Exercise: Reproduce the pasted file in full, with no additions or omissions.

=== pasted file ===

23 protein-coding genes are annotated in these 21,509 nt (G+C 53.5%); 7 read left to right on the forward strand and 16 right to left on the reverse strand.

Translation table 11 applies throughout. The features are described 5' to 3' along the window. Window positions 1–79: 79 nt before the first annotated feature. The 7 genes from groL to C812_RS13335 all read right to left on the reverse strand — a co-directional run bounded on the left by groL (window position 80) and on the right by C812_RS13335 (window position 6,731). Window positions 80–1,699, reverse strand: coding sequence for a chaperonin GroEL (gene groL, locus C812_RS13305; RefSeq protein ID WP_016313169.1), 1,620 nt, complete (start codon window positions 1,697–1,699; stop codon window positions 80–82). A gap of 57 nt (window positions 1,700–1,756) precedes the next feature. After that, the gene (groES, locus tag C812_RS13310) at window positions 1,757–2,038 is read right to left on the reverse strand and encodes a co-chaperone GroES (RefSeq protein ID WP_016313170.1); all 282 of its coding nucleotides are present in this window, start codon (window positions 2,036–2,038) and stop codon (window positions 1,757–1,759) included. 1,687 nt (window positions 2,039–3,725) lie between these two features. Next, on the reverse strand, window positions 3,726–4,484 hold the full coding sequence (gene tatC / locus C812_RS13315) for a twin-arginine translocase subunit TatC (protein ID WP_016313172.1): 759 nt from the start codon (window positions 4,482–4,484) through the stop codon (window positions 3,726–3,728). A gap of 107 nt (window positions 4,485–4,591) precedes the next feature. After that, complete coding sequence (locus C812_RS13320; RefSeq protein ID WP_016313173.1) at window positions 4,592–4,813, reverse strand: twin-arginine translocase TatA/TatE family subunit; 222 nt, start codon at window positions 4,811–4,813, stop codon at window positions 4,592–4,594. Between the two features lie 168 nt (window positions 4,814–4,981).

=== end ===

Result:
23 protein-coding genes are annotated in these 21,509 nt (G+C 53.5%); 7 read left to right on the forward strand and 16 right to left on the reverse strand.

Translation table 11 applies throughout. The features are described 5' to 3' along the window. Window positions 1–79: 79 nt before the first annotated feature. The 7 genes from groL to C812_RS13335 all read right to left on the reverse strand — a co-directional run bounded on the left by groL (window position 80) and on the right by C812_RS13335 (window position 6,731). Window positions 80–1,699, reverse strand: coding sequence for a chaperonin GroEL (gene groL, locus C812_RS13305; RefSeq protein ID WP_016313169.1), 1,620 nt, complete (start codon window positions 1,697–1,699; stop codon window positions 80–82). A gap of 57 nt (window positions 1,700–1,756) precedes the next feature. After that, the gene (groES, locus tag C812_RS13310) at window positions 1,757–2,038 is read right to left on the reverse strand and encodes a co-chaperone GroES (RefSeq protein ID WP_016313170.1); all 282 of its coding nucleotides are present in this window, start codon (window positions 2,036–2,038) and stop codon (window positions 1,757–1,759) included. 1,687 nt (window positions 2,039–3,725) lie between these two features. Next, on the reverse strand, window positions 3,726–4,484 hold the full coding sequence (gene tatC / locus C812_RS13315) for a twin-arginine translocase subunit TatC (protein ID WP_016313172.1): 759 nt from the start codon (window positions 4,482–4,484) through the stop codon (window positions 3,726–3,728). A gap of 107 nt (window positions 4,485–4,591) precedes the next feature. After that, complete coding sequence (locus C812_RS13320; RefSeq protein ID WP_016313173.1) at window positions 4,592–4,813, reverse strand: twin-arginine translocase TatA/TatE family subunit; 222 nt, start codon at window positions 4,811–4,813, stop codon at window positions 4,592–4,594. Between the two features lie 168 nt (window positions 4,814–4,981).